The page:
We’ve watched that mood, that emotion born from nothing, born from the arousal of a memory, burst into being, rise up, flower and fade away; the flowers bloom and fade, the fruits fall, the leaves drop, sink back into the earth, and then it’s all gone. It comes out of nothing and returns to nothing.

We’ve watched that whole cycle of experience come into being, do its thing, and fade away. And, throughout the whole process, there’s been this quality of knowing, caring, careful attention, and noticing, appreciating this quality of spaciousness.

In the open space of the mind, we can once again invite that same cycle of feeling, bring up another occasion or the same one, the same memory of when we were threatened or hurt. Again, keep it as non-conceptual, as non-verbal as possible. Just remember: “That day, that letter, that conversation”; you do not need any more of a trigger than that. You know all the details already. And then let the whole process run again, bringing that to mind and immediately going to the feeling in the body: fear, self-defensiveness, insecurity, whatever it might be. Notice where you feel it. Train the mind to stay with it in its simplicity. Feel it, know it, and be with it throughout its cycle.

Sometimes the cycle of feeling can go through its turnings very swiftly. A thought gets triggered and there’s a flush of emotion:

“They all hate me!” And then there’s recognition: “Stop! Look! Feel that one!”

And in a couple of breaths it’s gone. Completely finished.

See how this pattern works, become familiar with it, and learn the skill of non-entanglement, not clinging, letting go, releasing.

Walking Meditation

You can use walking meditation to explore the same area of reactivity, but aim to keep the feeling of the feet as the primary focal point—the rhythm of the feet touching the ground as you walk. I would also encourage not walking at a particularly slow pace. Walk as if on an ordinary gentle stroll, using the feeling of the feet touching the ground as a focal point for attention. When you notice the mind has picked up some kind of emotional reaction or thought, bring attention to the body and again let yourself feel it, know it, and relax with it. Do that for the first few minutes, maybe the first five or ten minutes or so, to settle into the walking practice. Then continue to develop this body awareness and the way that emotional states sit in the body.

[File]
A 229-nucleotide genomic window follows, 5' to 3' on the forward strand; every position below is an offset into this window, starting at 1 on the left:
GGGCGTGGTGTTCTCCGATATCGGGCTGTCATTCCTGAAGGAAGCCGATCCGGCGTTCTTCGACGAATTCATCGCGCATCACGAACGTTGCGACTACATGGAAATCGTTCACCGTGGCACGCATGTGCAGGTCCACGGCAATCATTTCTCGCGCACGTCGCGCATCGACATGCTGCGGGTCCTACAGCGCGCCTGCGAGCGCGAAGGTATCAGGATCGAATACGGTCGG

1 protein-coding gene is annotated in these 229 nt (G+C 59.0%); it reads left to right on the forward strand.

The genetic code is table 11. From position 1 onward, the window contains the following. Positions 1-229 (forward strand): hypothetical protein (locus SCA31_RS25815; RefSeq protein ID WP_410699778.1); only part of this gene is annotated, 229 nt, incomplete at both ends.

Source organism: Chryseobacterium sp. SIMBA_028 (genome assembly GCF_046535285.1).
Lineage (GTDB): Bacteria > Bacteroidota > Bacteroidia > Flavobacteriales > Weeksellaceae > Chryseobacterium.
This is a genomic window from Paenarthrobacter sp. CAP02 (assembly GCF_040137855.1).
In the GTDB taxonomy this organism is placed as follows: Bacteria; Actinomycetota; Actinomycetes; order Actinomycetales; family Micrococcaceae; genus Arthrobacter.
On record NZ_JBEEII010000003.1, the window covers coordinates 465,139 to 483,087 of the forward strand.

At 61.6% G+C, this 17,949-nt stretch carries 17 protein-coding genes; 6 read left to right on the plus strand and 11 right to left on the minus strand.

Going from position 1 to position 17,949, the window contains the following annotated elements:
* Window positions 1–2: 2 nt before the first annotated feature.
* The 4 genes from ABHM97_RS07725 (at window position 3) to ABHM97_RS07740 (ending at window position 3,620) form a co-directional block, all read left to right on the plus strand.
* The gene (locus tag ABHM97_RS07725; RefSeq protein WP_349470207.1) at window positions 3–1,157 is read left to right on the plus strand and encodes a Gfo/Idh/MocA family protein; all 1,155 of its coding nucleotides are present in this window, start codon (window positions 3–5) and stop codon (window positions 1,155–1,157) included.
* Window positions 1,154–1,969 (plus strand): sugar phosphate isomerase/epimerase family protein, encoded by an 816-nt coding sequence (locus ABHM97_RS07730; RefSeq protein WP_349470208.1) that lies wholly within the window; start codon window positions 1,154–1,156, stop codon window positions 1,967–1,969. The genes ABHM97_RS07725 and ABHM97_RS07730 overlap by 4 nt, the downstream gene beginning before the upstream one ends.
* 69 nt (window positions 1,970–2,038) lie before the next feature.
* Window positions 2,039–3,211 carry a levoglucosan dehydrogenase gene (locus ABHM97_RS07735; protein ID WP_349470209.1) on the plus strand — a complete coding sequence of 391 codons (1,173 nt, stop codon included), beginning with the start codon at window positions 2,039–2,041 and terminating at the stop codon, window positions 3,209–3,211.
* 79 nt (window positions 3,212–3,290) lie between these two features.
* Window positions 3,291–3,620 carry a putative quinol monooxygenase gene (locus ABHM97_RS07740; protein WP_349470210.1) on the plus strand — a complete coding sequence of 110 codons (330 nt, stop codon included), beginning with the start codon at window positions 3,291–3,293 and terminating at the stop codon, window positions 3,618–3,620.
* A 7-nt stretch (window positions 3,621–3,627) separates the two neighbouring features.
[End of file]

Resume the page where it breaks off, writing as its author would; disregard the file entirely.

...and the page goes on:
After you have done that for five or ten minutes, use the same kind of theme as you did during the sitting meditation. Take some particular memory or attitude, say: “They all hate me!”—“they”, the mysterious, undefined “they” who have such critical attitudes about our lives—take up that sense of emotional threat, of being misunderstood, by consciously bringing a particular incident or habitual attitude that you have to mind, and as you walk, notice how it sits in the body in a mobile state as you are moving and engaged in physical activity.

Again, see if you can attend to that, be aware of it and then let it go as you walk along. Sometimes the action of walking is like stirring the pot, so it makes the non-entanglement a little harder to realize, but it’s a good exercise to see if you can relax into the walking and let go of the state, rather than letting the action of walking crank things up and inflate the negative reaction.


Copyright information

© Amaravati Publications 2019

Authors and Affiliations

  1. 1.Amaravati Buddhist MonasteryHertfordshireUK

Personalised recommendations